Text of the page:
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A chargeback, in simplest terms, is a type of payment dispute that results in a refund. However, instead of your business providing a refund directly to the customer, the customer’s bank reverses the charge, removing money from your bank account and placing it back with the customer. That means a customer can get money back without your agreement, or even involvement.
When a customer requests a chargeback from their bank, the bank investigates the issue by contacting the vendor business. If the business is unable to provide adequate evidence that the product or service was in fact provided as promised, the bank will reverse the charge on the customer’s credit card.
Chargebacks can be a source of anxiety for business owners. When hit with a chargeback, a business not only loses the value of the transaction, but may also be subject to fees and penalties. Dealing with chargebacks can be time-consuming, but if you understand why a chargeback may be requested you’ll be in a position to better protect your business from them.
There are two types of chargebacks: fraud and service.
Your business can be hit with a fraud chargeback if a customer uses a credit card that is not theirs. The card holder can contact their bank and explain they did not authorise the payment at your business.
This is one of the reasons why you should never allow a customer to enter their card number manually – you’ll be left with nothing to prove it really was the card holder that made the transaction, such a signed receipt or other documentation.
Service chargebacks occur when a customer makes a payment using their own credit card and then requests a chargeback. This could be for any number of reasons – some honest, and some dishonest.
As much as we’d like to believe that everyone is kind and honest, sadly, you have to be prepared for the worst. You have a responsibility to your staff, your business, and yourself to protect against chargebacks. After all, the whole purpose of operating a business is to keep the money your customers pay you – not give it right back.
To best protect yourself, create a process for documenting evidence that your agreed upon service or product was provided. Without sufficient evidence, banks are almost always going to side with the customers – whether the chargeback is honest or not.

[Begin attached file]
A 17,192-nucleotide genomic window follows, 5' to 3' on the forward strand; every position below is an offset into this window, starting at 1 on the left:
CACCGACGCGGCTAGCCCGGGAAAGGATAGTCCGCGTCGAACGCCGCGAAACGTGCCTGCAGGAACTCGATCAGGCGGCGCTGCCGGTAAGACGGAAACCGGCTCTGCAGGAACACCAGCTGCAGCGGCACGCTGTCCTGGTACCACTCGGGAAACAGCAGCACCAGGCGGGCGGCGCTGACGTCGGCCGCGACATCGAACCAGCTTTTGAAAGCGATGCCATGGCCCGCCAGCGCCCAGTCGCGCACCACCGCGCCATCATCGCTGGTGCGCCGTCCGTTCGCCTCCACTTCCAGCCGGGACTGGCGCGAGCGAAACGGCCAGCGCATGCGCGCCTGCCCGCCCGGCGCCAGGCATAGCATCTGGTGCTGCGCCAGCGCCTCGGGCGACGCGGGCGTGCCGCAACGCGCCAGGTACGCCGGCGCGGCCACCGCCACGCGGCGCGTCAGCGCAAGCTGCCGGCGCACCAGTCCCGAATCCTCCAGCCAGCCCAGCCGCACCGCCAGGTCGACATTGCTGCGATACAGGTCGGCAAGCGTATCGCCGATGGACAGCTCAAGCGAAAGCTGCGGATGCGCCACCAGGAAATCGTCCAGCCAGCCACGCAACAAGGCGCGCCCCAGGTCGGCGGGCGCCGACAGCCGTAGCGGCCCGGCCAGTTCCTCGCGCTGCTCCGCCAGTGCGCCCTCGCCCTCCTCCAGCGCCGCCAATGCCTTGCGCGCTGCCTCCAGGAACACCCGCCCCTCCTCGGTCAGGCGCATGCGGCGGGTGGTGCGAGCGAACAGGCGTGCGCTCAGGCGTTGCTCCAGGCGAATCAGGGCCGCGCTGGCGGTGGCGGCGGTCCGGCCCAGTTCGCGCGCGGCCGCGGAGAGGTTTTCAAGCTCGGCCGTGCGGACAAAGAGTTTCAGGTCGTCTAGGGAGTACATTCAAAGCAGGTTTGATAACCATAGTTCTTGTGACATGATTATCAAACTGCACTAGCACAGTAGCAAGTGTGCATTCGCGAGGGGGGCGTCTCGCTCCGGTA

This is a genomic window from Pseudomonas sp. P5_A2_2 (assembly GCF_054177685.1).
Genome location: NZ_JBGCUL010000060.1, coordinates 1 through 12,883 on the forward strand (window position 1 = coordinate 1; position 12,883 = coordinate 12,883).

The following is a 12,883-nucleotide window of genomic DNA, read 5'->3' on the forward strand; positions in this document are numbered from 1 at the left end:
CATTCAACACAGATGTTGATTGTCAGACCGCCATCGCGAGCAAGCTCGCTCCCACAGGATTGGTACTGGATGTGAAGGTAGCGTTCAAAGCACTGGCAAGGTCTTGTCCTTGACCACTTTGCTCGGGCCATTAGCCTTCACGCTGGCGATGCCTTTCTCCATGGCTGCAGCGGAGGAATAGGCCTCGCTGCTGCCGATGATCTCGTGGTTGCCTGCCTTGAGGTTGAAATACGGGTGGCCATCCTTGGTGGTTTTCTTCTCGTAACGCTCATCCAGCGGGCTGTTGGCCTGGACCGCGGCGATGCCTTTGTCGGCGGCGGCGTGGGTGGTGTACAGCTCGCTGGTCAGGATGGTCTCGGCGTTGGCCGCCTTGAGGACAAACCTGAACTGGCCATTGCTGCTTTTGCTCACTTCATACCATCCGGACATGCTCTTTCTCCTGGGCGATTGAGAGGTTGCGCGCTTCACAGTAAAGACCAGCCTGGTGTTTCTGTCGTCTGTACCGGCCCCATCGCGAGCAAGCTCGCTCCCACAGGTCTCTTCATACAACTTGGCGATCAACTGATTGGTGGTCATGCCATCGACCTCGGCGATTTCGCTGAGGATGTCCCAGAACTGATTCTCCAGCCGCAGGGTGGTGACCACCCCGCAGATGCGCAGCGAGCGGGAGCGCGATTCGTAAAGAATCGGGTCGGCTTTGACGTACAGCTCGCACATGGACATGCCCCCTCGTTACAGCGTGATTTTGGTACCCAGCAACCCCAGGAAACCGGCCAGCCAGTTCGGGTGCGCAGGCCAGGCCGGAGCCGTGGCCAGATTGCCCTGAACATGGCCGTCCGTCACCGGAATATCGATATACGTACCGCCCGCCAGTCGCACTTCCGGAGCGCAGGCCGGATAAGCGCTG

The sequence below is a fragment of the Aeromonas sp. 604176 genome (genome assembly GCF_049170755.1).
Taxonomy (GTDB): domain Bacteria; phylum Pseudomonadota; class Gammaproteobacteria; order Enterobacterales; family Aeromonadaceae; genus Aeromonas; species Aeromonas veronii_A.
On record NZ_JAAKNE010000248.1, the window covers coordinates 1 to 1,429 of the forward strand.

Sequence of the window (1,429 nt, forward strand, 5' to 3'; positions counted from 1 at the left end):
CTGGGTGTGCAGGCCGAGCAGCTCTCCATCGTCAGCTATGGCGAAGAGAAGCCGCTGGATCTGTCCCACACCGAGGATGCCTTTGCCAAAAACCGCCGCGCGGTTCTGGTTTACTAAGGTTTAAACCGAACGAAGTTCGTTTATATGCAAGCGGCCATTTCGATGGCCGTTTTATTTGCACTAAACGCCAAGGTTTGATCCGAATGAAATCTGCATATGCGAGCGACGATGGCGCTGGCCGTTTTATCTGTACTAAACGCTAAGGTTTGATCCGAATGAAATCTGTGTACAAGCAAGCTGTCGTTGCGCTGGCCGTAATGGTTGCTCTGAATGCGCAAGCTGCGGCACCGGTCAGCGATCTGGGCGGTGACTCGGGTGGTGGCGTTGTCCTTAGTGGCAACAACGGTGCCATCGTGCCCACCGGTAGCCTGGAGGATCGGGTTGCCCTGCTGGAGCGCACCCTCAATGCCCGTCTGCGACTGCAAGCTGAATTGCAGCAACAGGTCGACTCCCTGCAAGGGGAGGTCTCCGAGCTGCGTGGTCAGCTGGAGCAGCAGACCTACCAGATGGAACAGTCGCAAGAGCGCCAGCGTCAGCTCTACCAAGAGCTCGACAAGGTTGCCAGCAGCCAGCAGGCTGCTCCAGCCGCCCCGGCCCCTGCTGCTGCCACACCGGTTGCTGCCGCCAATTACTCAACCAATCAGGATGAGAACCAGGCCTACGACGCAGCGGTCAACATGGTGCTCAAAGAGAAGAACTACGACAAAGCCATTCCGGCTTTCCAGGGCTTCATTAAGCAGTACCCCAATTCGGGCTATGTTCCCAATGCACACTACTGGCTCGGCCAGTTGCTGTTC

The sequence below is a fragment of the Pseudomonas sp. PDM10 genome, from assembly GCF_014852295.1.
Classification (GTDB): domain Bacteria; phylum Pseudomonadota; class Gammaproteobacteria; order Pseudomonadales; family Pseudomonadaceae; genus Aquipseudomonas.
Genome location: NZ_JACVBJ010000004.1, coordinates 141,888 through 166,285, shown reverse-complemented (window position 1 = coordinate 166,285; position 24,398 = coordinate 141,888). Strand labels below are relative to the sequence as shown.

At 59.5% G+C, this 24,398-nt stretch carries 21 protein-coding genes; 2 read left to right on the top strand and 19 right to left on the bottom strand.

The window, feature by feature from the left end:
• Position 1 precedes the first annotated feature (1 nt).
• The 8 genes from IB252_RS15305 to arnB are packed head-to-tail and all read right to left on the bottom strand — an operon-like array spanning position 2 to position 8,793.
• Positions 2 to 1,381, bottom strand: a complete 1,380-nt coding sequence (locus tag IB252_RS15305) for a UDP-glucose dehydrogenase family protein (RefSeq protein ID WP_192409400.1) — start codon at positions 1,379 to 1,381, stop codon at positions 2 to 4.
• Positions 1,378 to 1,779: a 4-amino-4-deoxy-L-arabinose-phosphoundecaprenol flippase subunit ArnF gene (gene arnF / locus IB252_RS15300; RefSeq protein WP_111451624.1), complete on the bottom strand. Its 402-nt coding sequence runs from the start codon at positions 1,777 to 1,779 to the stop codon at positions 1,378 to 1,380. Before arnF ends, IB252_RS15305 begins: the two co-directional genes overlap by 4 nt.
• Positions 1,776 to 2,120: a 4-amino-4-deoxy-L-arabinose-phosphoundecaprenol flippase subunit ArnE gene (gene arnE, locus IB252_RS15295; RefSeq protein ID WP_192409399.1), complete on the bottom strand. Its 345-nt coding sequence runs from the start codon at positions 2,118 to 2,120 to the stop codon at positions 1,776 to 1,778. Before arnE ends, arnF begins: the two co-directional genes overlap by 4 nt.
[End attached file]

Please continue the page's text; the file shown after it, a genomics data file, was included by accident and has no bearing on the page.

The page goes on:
Below are the most common reasons for a service chargeback, as well as some tips to mitigate the risk of a customer disputing a payment.
If a customer ordered what looked like a white t-shirt, but when they received their order it turned out to be grey, they could request a chargeback. What the customer ordered did not match what was delivered. This is a very common reason for chargebacks.
Business can reduce the risk of being hit with these types of chargeback requests by:
No business that sells goods welcomes returns. However, making it difficult for a customer to request a return won’t help. Studies show that most customers who file chargebacks do so for convenience; it’s easier than contacting the merchant and going through a complex return process.
Avoid the risk of this occurring by making your returns policy clear and straightforward. It should be visible on your receipt, business website and in store, if possible. You should also make it easy for customers to contact your business by publishing a customer service phone line or email address in a visible section of your website, such as the footer.
When a customer sees an unfamiliar name on their credit card statement, alarm bells might go off. For example, if a customer purchased a new dog collar at your store, Puppy Shack, but you chose to name your business account “PuSh”, they may not recognise that these transactions are one and the same. They may call their bank to initiate a chargeback, and say they did not authorise the transaction.
For this reason, it’s important to have clear and consistent branding across your business name, website domain, all of your receipts, EFTPOS terminals, and anywhere else your business name appears.
If you are shipping a product to a customer and it takes much longer to receive it than anticipated, they may request a chargeback rather than bother with a refund. If you schedule a time to provide a service for a customer, but accidentally double book yourself, the customer may pursue a chargeback rather than reschedule.
The point is, many mistakes that lead to chargebacks can be avoided with efficiency and organisation. If you need more hands and eyes to make that happen, expand your staff or put processes in place for double checking your or your employee’s work. Your business’s bottom line will suffer if you get hit with chargebacks frequently.
A customer can request a chargeback by claiming that the product they purchased was never delivered, only delivered in part, or that it arrived damaged.
To minimise the risk of this occurring, request a signature upon delivery. A customer will be much less likely to initiate a chargeback if you have signed proof that the product was delivered, as expected.
If someone requests a chargeback from your business, your bank will notify you. From there, you’ll have the option to challenge the chargeback. This is called a chargeback dispute.
Without sufficient evidence, banks are almost always going to side with the customers.
To best protect your business, create a process for documenting evidence that your agreed upon service or product was provided. The types of documentation that will help you dispute a chargeback include:
Generally, a chargeback dispute takes between 30 to 45 days to be resolved. However, in complex cases, it can take 90 to 120 days to resolve a chargeback dispute. Your best bet to speed up the process is to ensure you have as much documentation on hand as possible.
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